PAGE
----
Painted furniture and a favourite piece
This week I wanted to talk about one of my favourite features of antique Chinese furniture – the beautiful decorative paintings often found on pieces from central and western provinces such as Shanxi and Qinghai.
Pieces generally have a base coat of black or red, with hand-painting in gold and other colours. This ‘gold-painting’ technique is known as ‘miao jin’ and reached the height of its popularity during the Ming dynasty. Good examples of original miao jin are becoming increasingly hard to find, due to poor conservation, daily wear and tear and over enthusiastic ‘restoration’.
The red sideboard pictured below was found on a recent trip to China. It’s dated around 1900 and is from the western province of Qinghai. It’s typical of the type of furniture I would expect to find here: usually in red or black lacquer and brightly painted.
The flower vases, bronzes and books painted on the doors are fairly standard designs for this type of piece and were supposed to denote the importance or ‘scholarly’ status of the owner. The butterflies around the frame are symbols for long life and marital happiness and are also fairly typical. The figures on the bottom apron are much more unusual – I’m not entirely sure what they represent and would be happy to hear the knowledge of any readers on this!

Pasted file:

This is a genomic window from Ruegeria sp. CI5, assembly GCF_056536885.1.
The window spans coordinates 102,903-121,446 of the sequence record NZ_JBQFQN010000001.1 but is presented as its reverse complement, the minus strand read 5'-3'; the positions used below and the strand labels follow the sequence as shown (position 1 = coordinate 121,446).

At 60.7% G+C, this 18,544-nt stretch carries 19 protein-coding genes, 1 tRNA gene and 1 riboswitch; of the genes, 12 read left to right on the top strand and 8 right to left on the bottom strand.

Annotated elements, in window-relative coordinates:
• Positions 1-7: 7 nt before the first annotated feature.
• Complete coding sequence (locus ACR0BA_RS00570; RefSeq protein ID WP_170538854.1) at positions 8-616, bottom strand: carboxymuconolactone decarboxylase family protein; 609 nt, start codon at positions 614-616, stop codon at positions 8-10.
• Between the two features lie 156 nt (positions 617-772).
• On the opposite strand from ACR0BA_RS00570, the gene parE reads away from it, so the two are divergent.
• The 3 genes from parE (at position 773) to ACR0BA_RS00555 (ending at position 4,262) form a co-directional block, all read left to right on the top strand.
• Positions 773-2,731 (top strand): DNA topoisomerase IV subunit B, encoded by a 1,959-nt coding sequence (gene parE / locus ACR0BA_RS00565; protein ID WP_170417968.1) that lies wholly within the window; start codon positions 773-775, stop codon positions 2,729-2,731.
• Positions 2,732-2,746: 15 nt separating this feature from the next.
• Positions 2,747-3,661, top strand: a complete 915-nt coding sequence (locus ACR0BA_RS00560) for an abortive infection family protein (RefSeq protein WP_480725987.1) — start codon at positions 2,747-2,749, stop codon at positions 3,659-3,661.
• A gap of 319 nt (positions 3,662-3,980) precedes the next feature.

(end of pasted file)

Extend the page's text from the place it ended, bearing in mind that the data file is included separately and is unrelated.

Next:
Another favourite whose paintings also feature in our prints was this beautiful cabinet from Tibet. Because there was virtually no consumer class in Tibet during the 19th century to demand luxury goods such as fine furniture, almost all pieces from the region originated in the monasteries, made by and for the monks.
Tibetan furniture is usually made from pine – the most readily available material – and the pieces have a distinctive style, being brightly painted with designs usually including flowers or religious imagery. The paintings were produced using natural pigments, which tend to fade over time.
Tibetan furniture in its original state, without any retouching to the paintings, is now becoming quite rare and as a result these pieces are becoming more and more expensive. You’ll find some pieces on our website at shimu.co.uk (both the pieces featured here have been sold).